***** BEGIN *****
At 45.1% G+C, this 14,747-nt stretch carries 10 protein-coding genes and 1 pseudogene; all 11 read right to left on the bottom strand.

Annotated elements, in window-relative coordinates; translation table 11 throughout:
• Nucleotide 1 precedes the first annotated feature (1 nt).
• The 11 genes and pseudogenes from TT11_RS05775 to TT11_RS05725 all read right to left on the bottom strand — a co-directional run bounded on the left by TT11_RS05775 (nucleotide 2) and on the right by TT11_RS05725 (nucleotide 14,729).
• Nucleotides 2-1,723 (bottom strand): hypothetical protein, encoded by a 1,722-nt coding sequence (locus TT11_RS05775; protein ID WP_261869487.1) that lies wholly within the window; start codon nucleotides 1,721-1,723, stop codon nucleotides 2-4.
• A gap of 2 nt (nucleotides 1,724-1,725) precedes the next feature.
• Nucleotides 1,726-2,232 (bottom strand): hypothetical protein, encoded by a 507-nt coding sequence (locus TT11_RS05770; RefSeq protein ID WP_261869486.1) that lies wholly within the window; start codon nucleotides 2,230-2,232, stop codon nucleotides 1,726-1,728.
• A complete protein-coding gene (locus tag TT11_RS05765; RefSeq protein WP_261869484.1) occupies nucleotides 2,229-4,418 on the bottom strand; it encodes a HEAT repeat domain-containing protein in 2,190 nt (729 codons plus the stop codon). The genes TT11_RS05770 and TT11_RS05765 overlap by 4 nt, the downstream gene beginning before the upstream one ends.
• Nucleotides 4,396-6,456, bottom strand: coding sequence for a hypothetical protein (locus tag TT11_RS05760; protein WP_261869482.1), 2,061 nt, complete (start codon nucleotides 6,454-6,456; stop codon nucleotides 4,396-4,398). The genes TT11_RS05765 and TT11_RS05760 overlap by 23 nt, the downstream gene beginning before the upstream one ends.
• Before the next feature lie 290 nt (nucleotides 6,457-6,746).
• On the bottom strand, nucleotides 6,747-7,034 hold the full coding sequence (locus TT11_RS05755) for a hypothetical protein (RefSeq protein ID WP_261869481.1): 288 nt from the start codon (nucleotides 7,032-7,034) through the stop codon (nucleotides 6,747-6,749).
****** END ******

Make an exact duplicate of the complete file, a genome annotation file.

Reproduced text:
At 45.1% G+C, this 14,747-nt stretch carries 10 protein-coding genes and 1 pseudogene; all 11 read right to left on the bottom strand.

Annotated elements, in window-relative coordinates; translation table 11 throughout:
• Nucleotide 1 precedes the first annotated feature (1 nt).
• The 11 genes and pseudogenes from TT11_RS05775 to TT11_RS05725 all read right to left on the bottom strand — a co-directional run bounded on the left by TT11_RS05775 (nucleotide 2) and on the right by TT11_RS05725 (nucleotide 14,729).
• Nucleotides 2-1,723 (bottom strand): hypothetical protein, encoded by a 1,722-nt coding sequence (locus TT11_RS05775; protein ID WP_261869487.1) that lies wholly within the window; start codon nucleotides 1,721-1,723, stop codon nucleotides 2-4.
• A gap of 2 nt (nucleotides 1,724-1,725) precedes the next feature.
• Nucleotides 1,726-2,232 (bottom strand): hypothetical protein, encoded by a 507-nt coding sequence (locus TT11_RS05770; RefSeq protein ID WP_261869486.1) that lies wholly within the window; start codon nucleotides 2,230-2,232, stop codon nucleotides 1,726-1,728.
• A complete protein-coding gene (locus tag TT11_RS05765; RefSeq protein WP_261869484.1) occupies nucleotides 2,229-4,418 on the bottom strand; it encodes a HEAT repeat domain-containing protein in 2,190 nt (729 codons plus the stop codon). The genes TT11_RS05770 and TT11_RS05765 overlap by 4 nt, the downstream gene beginning before the upstream one ends.
• Nucleotides 4,396-6,456, bottom strand: coding sequence for a hypothetical protein (locus tag TT11_RS05760; protein WP_261869482.1), 2,061 nt, complete (start codon nucleotides 6,454-6,456; stop codon nucleotides 4,396-4,398). The genes TT11_RS05765 and TT11_RS05760 overlap by 23 nt, the downstream gene beginning before the upstream one ends.
• Before the next feature lie 290 nt (nucleotides 6,457-6,746).
• On the bottom strand, nucleotides 6,747-7,034 hold the full coding sequence (locus TT11_RS05755) for a hypothetical protein (RefSeq protein ID WP_261869481.1): 288 nt from the start codon (nucleotides 7,032-7,034) through the stop codon (nucleotides 6,747-6,749).